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An Invasive Metaphor: the Concept of Centre of Gravity in Economics

Freeman, Alan (2006): An Invasive Metaphor: the Concept of Centre of Gravity in Economics.

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Abstract

This paper undertakes a critical examination of the concept of 'centre of gravity' as adapted by economics from classical mechanics, relating it to the idea of 'long-run' profits, prices and quantities, as presented in the work of the post-Sraffians.(1) It will also address the origin of this concept of 'long-run' in Marshall's distinction between long-run and short-run determinations of economic magnitudes.

It shows that economists have generally conceived of centre of gravity as a theoretical magnitude which is not observed, but around which observed magnitudes oscillate either randomly or in some deterministic manner; this much is generally agreed. This idea has, however, been interpreted in two distinct ways in the history of economic thought:

(1) as an attractor dynamically determined at each point in time by path-dependent historical processes which have led the economy to be in its present state.

(2) as a hypothetical static equilibrium state of the economy determined independent of history by its current exogenous parameters (utility, technical capacity, etc)

It demonstrates that these two ideas are necessarily distinct and that both must be taken into account in any pluralistic research programme. Mathematically the attractor of a variable is not in general equal to its hypothetical static equilibrium, except in highly restricted circumstances such as the absence of technical change. Moreover, again outside of exceptional circumstances, the divergence between the predictions of observed magnitudes given by the two approaches increases over time, so that it cannot even be accepted that one converges on the other. Error will therefore result if it is assumed a priori that (1) is identical to (2).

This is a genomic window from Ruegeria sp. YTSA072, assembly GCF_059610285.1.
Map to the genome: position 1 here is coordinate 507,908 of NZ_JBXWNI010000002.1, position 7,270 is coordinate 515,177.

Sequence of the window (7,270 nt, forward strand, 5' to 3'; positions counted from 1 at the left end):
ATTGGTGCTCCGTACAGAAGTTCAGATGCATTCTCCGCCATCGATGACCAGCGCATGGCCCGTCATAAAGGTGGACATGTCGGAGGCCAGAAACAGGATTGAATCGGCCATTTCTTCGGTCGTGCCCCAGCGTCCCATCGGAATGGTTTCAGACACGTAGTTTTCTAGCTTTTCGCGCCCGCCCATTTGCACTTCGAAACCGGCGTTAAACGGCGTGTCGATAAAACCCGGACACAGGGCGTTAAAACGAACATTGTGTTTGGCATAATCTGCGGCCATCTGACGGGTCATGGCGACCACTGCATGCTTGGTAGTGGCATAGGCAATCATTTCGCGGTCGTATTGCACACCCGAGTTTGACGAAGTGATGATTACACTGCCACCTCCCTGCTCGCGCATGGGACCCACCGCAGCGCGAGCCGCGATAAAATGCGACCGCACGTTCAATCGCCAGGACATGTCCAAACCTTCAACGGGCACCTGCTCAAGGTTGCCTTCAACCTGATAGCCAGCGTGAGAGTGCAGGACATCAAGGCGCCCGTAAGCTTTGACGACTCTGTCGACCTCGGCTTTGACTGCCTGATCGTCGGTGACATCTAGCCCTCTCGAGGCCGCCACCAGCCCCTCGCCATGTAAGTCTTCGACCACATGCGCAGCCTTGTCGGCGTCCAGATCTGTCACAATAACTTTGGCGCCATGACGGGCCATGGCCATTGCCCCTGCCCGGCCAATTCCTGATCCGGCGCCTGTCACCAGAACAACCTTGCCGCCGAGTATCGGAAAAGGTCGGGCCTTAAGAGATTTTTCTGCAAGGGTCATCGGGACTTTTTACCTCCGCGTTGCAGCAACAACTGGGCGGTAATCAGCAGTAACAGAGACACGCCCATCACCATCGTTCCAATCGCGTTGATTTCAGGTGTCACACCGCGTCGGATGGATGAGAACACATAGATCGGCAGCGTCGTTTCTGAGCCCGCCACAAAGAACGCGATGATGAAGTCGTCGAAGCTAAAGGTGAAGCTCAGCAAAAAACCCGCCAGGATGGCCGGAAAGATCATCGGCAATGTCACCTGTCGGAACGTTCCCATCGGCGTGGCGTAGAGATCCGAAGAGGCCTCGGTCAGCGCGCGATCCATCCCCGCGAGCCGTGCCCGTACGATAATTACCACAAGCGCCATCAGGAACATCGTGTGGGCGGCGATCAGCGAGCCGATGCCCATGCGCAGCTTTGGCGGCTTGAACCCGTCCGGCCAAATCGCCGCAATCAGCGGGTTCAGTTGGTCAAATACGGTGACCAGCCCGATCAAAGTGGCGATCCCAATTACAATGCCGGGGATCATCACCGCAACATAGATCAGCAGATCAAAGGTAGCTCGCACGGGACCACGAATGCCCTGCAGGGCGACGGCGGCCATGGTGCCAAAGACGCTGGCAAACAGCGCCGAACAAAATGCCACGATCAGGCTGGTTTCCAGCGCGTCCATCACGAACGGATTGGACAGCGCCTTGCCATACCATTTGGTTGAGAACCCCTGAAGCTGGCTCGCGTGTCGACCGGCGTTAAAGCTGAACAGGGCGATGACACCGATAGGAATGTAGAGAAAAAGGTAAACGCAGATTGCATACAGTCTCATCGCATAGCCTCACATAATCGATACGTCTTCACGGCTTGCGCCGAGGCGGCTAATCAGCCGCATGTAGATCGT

The fact that the two conceptions lead to different predictions does not decide that either one is correct. This should be determined empirically and therefore, an agreed empirical test should be established by the community of social scientists or, better still, society.

The paper will argue that, empirically, the 'test variable' against which both conceptions should be checked is the time average of the variables in question. This is not a distinct concept of 'centre of gravity' but an empirical observable.

In a pluralistic programme, the predictions of both conceptions should be evaluated against this proposed test variable.

The second part of the paper examines the common basis for the critical stance taken by both Keynes and Marx to the second conception, which is rooted in a common attitude to the relation between substance and accident, and a correspondingly similar conception of uncertainty. It will relate this to the work of Quetelet and the development of the statistical method in sociology which, it will argue, is rooted in an ontologically distinct conception of social magnitudes to that found in economics, closer to the concept which Keynes and Marx shared.

It argues that the post-Sraffian conception of long-run is based on a fallacious identification of these two distinct concepts, rendering the post-Sraffian approach equally incompatible with Keynes's and Marx's theories.

It argues that the post-Sraffian conception of centre of gravity is 'intrinsically antipluralistic' in that it depends absolutely on the conflation of two concepts which are in fact necessarily distinct, leading to the suppression of the non-equilibrium concept as an alternative to the scientific procedure of testing the predictions of both concepts against an observable.

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